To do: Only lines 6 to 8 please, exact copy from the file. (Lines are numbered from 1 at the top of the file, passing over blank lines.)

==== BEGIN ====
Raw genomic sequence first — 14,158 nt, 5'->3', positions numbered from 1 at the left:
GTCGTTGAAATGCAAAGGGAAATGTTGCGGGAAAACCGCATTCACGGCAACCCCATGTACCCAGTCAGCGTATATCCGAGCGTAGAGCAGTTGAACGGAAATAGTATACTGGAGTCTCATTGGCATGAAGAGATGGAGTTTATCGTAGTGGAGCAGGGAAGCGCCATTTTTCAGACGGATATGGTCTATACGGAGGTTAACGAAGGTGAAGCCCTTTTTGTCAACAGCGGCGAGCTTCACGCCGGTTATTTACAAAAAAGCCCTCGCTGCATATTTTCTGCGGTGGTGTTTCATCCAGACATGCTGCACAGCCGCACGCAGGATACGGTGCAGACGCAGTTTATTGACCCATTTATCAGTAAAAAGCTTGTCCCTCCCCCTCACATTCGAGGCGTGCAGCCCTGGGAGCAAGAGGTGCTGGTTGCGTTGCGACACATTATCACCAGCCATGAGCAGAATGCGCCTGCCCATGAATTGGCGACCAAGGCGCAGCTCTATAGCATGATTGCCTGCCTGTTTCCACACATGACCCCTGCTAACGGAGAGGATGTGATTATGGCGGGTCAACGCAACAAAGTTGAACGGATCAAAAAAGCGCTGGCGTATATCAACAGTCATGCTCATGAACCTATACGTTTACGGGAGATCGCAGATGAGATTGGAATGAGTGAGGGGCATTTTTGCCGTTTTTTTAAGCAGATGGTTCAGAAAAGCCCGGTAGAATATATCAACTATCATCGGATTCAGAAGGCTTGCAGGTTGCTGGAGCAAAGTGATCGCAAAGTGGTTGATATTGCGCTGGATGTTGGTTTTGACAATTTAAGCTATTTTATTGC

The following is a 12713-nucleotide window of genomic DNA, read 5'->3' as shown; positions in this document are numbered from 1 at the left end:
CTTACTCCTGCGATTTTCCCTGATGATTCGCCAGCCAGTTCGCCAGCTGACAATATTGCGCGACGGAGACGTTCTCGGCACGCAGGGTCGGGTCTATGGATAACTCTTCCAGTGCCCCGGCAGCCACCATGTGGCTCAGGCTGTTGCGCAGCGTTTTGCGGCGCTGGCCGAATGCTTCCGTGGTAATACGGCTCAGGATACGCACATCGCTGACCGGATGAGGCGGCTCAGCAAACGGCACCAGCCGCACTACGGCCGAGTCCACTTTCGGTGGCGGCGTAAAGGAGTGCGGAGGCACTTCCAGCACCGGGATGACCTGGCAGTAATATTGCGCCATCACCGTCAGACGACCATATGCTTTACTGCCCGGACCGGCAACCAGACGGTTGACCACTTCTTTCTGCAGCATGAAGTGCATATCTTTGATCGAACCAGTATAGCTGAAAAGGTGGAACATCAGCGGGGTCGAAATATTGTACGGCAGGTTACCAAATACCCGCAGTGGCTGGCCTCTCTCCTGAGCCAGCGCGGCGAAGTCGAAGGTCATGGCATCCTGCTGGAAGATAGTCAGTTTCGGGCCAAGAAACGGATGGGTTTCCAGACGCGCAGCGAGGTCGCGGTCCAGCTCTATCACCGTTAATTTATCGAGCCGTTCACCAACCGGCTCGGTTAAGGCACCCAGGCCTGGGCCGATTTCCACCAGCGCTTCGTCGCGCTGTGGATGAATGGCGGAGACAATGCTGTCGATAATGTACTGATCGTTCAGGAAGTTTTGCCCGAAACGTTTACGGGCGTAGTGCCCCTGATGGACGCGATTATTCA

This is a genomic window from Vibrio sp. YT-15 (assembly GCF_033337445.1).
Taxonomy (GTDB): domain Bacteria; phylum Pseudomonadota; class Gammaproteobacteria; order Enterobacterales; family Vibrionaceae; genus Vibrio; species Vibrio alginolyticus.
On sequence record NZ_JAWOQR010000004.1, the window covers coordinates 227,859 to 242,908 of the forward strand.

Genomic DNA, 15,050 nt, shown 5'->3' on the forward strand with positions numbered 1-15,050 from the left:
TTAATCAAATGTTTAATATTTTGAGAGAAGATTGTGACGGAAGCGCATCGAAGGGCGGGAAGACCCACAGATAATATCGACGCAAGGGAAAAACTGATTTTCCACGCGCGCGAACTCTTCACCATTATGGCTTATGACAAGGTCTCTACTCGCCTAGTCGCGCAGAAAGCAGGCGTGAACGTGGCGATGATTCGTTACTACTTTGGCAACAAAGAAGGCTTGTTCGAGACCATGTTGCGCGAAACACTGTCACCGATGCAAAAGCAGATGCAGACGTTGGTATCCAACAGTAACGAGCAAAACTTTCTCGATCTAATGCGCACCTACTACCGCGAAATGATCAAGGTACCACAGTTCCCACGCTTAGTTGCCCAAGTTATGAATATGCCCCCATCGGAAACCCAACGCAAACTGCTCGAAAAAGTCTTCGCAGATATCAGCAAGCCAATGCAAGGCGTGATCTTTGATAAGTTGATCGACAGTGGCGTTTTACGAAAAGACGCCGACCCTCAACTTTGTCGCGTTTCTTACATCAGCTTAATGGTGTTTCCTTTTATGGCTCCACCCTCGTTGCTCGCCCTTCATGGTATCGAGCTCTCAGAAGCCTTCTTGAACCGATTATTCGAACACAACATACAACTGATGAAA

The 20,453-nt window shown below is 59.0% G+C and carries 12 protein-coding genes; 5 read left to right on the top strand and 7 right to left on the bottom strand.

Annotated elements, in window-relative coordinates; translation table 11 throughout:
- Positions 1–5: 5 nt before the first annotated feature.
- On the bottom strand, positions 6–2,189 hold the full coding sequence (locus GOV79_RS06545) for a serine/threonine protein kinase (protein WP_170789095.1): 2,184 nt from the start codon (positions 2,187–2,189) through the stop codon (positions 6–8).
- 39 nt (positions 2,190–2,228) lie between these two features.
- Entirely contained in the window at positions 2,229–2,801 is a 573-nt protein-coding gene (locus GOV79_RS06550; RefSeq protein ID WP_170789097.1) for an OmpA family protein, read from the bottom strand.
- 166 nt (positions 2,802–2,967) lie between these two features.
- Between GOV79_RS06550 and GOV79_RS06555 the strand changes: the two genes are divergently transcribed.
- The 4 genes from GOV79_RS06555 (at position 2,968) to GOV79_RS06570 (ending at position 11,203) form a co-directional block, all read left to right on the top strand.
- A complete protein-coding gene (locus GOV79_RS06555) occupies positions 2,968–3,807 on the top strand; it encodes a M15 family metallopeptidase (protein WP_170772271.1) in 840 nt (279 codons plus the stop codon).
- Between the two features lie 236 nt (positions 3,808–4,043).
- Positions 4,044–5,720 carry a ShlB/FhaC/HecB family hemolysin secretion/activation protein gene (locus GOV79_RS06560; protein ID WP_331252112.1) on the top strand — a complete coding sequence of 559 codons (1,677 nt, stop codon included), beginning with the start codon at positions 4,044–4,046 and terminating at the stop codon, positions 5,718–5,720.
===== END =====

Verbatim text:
Taxonomy (GTDB): domain Bacteria; phylum Pseudomonadota; class Gammaproteobacteria; order Enterobacterales; family Vibrionaceae; genus Vibrio; species Vibrio alginolyticus.
On sequence record NZ_JAWOQR010000004.1, the window covers coordinates 227,859 to 242,908 of the forward strand.

Genomic DNA, 15,050 nt, shown 5'->3' on the forward strand with positions numbered 1-15,050 from the left: